Remote Sensing is a technology that identifies and measures different parameters without direct contact by relying on inspecting different wavelengths of light radiation. Remote Sensing identifies and processes even the tiny differences across an extensive array of wavelengths and spatial orientations. The differences are then used by Professionals in identifying objects and later categorizing them in accordance to their type, material, or location. They can also use them to measure slopes and distances.
On the other hand, Photogrammetry uses imaging rather than collecting light wavelength data. It determines the spatial properties and object dimensions of photographic pictures captured. Photogrammetry relies on aerial triangulation as a technique to measure changes in position. This method involves taking aerial photographs from more than one location and using measurements from both places to pinpoint locations and distances more accurately. The several photographs give various lines of sight or rays from the camera to specific points. The trigonometric intersection of these lines of sight can then produce accurate 3D coordinates for those points.
Remote Sensing has been used in meteorological operations for imagery. It first came into operation because of the high number of color bands in satellite imagery. The technique utilized those color bands to collect 2D information for weather tracking and geographic information system (GIS) mapping, for instance. Today, Many satellites still use remote Sensing to collect a range of information from the Earth in weather and land cover evaluation and to generate maps. It is also useful for generating information and data on terrestrial projects, like surveying or earthworks construction. Remote Sensing incorporates any observance and measurement techniques that don’t rely on direct contact with the object or landform in question.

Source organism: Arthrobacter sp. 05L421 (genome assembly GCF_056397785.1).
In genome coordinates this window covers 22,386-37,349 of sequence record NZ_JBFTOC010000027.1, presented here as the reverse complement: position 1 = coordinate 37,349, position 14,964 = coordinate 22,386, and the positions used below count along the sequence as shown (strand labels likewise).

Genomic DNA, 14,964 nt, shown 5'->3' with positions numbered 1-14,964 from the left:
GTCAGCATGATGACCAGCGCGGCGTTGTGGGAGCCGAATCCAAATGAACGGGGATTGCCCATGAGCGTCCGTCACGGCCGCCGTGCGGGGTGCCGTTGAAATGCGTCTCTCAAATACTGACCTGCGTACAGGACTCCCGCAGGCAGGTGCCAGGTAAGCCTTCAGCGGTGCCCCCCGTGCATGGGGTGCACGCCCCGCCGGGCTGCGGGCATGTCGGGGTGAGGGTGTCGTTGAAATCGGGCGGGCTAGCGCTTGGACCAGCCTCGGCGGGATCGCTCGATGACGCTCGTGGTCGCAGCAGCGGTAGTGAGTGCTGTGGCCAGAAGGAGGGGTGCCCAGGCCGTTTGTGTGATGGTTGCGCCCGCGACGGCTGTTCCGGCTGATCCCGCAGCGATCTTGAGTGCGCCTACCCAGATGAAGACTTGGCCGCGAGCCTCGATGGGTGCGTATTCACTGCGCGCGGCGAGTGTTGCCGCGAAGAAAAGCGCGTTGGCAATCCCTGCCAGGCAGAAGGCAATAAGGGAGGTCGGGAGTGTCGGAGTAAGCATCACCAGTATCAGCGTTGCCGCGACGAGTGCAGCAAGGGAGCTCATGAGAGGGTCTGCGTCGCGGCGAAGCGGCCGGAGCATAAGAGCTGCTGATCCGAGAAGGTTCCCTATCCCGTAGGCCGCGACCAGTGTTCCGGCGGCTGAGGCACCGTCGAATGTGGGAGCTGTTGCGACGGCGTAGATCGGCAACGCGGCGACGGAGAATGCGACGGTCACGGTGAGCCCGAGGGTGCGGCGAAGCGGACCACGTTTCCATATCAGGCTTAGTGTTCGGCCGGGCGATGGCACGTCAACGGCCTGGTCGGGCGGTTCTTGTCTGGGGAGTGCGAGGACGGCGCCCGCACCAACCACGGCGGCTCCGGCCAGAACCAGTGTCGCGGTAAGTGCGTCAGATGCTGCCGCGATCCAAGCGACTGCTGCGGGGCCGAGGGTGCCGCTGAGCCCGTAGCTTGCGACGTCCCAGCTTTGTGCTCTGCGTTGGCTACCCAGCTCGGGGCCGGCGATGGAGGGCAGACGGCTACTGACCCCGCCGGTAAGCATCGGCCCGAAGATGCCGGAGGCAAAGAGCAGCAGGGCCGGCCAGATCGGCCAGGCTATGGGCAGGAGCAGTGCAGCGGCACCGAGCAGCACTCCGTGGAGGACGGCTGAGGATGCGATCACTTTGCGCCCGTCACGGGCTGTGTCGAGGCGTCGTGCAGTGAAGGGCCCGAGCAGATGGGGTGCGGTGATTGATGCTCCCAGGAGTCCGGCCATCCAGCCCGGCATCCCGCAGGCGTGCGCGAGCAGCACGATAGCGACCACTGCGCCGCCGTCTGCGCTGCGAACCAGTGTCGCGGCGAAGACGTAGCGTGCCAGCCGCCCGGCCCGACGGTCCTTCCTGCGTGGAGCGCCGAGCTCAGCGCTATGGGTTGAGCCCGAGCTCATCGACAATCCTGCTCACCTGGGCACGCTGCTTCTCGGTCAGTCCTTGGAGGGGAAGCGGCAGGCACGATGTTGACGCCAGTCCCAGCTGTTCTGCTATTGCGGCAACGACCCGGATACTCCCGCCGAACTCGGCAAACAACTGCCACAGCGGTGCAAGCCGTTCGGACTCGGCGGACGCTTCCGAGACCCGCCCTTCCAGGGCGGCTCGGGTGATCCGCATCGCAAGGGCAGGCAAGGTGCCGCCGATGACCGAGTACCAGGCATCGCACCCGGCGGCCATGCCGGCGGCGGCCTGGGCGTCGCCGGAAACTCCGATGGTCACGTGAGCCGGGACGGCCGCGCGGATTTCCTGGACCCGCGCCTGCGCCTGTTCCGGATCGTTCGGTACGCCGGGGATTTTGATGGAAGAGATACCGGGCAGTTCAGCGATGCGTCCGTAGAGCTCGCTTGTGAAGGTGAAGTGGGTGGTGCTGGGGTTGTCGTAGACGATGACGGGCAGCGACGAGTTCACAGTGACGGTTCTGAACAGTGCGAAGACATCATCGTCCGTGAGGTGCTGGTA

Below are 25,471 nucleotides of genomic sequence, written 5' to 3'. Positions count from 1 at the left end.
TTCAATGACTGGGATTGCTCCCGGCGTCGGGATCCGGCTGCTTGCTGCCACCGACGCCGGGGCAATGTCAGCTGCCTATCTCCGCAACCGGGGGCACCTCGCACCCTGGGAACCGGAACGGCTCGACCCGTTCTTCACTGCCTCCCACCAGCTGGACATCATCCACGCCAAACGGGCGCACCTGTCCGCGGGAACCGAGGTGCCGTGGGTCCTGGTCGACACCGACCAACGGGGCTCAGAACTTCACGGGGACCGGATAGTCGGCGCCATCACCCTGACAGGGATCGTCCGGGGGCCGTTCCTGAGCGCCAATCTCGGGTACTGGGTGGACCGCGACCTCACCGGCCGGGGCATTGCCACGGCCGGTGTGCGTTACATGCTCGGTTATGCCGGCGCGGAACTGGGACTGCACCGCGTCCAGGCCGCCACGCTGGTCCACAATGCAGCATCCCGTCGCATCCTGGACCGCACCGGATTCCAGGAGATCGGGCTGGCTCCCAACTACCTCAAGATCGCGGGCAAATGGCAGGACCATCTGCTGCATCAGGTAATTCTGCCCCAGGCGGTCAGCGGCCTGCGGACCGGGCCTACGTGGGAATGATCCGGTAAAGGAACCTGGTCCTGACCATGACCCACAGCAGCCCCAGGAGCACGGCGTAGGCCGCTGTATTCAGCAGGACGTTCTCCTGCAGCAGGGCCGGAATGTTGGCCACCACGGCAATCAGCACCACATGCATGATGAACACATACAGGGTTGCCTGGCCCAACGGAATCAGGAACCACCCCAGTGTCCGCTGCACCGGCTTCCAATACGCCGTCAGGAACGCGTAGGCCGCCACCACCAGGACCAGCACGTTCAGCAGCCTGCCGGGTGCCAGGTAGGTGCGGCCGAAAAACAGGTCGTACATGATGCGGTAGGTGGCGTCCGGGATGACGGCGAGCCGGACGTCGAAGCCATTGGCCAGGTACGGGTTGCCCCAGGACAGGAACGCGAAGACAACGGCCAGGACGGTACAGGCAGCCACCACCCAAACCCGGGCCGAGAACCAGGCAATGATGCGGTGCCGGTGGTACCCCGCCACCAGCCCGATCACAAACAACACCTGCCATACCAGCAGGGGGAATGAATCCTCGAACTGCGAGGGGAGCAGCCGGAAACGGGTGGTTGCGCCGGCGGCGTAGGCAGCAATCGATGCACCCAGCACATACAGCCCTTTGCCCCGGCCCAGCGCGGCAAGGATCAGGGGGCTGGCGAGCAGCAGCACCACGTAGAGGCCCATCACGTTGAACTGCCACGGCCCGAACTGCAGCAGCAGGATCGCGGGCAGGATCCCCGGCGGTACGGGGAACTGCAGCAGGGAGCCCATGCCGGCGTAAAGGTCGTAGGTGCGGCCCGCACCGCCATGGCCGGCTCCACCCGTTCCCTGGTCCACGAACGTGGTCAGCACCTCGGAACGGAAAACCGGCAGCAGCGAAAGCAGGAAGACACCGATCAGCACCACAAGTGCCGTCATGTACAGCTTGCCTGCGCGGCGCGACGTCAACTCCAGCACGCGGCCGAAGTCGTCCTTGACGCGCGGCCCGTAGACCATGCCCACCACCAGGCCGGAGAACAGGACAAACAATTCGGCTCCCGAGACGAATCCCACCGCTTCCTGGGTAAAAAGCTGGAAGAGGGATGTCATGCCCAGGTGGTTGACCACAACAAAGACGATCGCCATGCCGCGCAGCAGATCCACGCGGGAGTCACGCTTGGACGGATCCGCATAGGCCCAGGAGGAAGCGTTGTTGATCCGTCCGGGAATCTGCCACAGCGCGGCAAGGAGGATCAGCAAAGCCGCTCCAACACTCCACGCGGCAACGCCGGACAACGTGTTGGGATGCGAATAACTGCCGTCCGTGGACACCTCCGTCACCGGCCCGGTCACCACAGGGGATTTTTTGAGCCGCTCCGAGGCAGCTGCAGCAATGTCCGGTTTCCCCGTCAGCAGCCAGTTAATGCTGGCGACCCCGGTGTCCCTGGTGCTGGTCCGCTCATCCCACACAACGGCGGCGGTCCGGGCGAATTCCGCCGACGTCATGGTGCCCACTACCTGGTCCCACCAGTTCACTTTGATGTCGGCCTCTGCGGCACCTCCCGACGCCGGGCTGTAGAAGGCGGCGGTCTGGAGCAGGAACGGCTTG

Photogrammetry is incredibly common in applications such as landforms measuring, topographic map development, and measuring terrains. Multiple industries, including fields as diverse as architecture, construction, engineering, forensics, forestry, geoscience, law, and medicine, rely on the precise and accurate 3D data photogrammetry provides.
Photogrammetry has two major types; Metric photogrammetry and interpretive Photogrammetry. Metric Photogrammetry Deals with the precise measurements and computations on photographs regarding the size, shape, and position of photographic features and/or obtaining other information such as relative locations (coordinates) of features, areas, volumes; these photographs are taken using a metric camera and is mostly used in the engineering fields, e.g., surveying, etc. while interpretive photogrammetry Deals with recognition and identification of the photographic features on a photograph such as a shape, size, shadow, pattern, etc. to add value and intelligence to information seen on the photograph(annotation).
Remote Sensing also has two types; Active and passive remote Sensing. Active sensors emit energy to scan objects and areas, whereupon a sensor then detects and measures the radiation that is reflected or backscattered from the target. RADAR and LiDAR are examples of active remote Sensing where the time delay between emission and return is measured, establishing the location, speed, and direction of an object while passive sensors gather radiation that is emitted or reflected by the object or surrounding areas. Reflected sunlight is the most common source of radiation measured by passive sensors. Examples of passive remote sensors include film photography, infrared, charge-coupled devices, and radiometers.